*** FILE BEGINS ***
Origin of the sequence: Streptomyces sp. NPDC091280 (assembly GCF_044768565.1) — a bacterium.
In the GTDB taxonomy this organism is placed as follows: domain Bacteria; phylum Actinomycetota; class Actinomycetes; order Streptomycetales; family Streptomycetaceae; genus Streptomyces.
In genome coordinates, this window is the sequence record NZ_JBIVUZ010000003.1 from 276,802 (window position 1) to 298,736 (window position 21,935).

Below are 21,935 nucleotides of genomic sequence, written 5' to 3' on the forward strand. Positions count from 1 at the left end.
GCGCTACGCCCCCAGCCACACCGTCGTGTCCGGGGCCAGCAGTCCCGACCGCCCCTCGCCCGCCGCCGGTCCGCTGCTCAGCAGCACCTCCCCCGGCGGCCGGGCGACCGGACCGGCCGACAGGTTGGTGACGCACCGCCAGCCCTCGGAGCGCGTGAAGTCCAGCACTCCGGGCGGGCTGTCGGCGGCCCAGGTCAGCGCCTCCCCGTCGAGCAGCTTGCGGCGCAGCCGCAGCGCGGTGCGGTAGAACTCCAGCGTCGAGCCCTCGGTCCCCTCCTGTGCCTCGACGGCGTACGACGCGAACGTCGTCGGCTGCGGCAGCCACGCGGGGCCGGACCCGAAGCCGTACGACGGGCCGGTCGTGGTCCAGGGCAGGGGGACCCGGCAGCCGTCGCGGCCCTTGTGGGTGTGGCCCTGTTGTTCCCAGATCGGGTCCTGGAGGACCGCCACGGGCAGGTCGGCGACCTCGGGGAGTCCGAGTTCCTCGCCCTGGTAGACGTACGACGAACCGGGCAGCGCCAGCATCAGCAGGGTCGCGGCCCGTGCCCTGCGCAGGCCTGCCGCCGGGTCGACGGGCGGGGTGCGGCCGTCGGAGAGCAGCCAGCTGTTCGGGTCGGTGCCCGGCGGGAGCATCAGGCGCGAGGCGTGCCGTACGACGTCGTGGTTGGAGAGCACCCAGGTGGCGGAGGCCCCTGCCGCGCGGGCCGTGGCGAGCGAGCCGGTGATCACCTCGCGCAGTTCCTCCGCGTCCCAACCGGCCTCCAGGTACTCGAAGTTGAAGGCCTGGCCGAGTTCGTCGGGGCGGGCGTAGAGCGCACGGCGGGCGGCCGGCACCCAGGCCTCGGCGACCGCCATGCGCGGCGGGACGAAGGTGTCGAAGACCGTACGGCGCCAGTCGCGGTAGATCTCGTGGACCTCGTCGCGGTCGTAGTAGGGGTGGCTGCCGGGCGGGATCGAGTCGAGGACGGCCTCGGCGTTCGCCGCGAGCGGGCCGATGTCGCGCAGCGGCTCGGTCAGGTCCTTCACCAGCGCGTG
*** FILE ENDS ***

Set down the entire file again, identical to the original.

Origin of the sequence: Streptomyces sp. NPDC091280 (assembly GCF_044768565.1) — a bacterium.
In the GTDB taxonomy this organism is placed as follows: domain Bacteria; phylum Actinomycetota; class Actinomycetes; order Streptomycetales; family Streptomycetaceae; genus Streptomyces.
In genome coordinates, this window is the sequence record NZ_JBIVUZ010000003.1 from 276,802 (window position 1) to 298,736 (window position 21,935).

Below are 21,935 nucleotides of genomic sequence, written 5' to 3' on the forward strand. Positions count from 1 at the left end.
GCGCTACGCCCCCAGCCACACCGTCGTGTCCGGGGCCAGCAGTCCCGACCGCCCCTCGCCCGCCGCCGGTCCGCTGCTCAGCAGCACCTCCCCCGGCGGCCGGGCGACCGGACCGGCCGACAGGTTGGTGACGCACCGCCAGCCCTCGGAGCGCGTGAAGTCCAGCACTCCGGGCGGGCTGTCGGCGGCCCAGGTCAGCGCCTCCCCGTCGAGCAGCTTGCGGCGCAGCCGCAGCGCGGTGCGGTAGAACTCCAGCGTCGAGCCCTCGGTCCCCTCCTGTGCCTCGACGGCGTACGACGCGAACGTCGTCGGCTGCGGCAGCCACGCGGGGCCGGACCCGAAGCCGTACGACGGGCCGGTCGTGGTCCAGGGCAGGGGGACCCGGCAGCCGTCGCGGCCCTTGTGGGTGTGGCCCTGTTGTTCCCAGATCGGGTCCTGGAGGACCGCCACGGGCAGGTCGGCGACCTCGGGGAGTCCGAGTTCCTCGCCCTGGTAGACGTACGACGAACCGGGCAGCGCCAGCATCAGCAGGGTCGCGGCCCGTGCCCTGCGCAGGCCTGCCGCCGGGTCGACGGGCGGGGTGCGGCCGTCGGAGAGCAGCCAGCTGTTCGGGTCGGTGCCCGGCGGGAGCATCAGGCGCGAGGCGTGCCGTACGACGTCGTGGTTGGAGAGCACCCAGGTGGCGGAGGCCCCTGCCGCGCGGGCCGTGGCGAGCGAGCCGGTGATCACCTCGCGCAGTTCCTCCGCGTCCCAACCGGCCTCCAGGTACTCGAAGTTGAAGGCCTGGCCGAGTTCGTCGGGGCGGGCGTAGAGCGCACGGCGGGCGGCCGGCACCCAGGCCTCGGCGACCGCCATGCGCGGCGGGACGAAGGTGTCGAAGACCGTACGGCGCCAGTCGCGGTAGATCTCGTGGACCTCGTCGCGGTCGTAGTAGGGGTGGCTGCCGGGCGGGATCGAGTCGAGGACGGCCTCGGCGTTCGCCGCGAGCGGGCCGATGTCGCGCAGCGGCTCGGTCAGGTCCTTCACCAGCGCGTG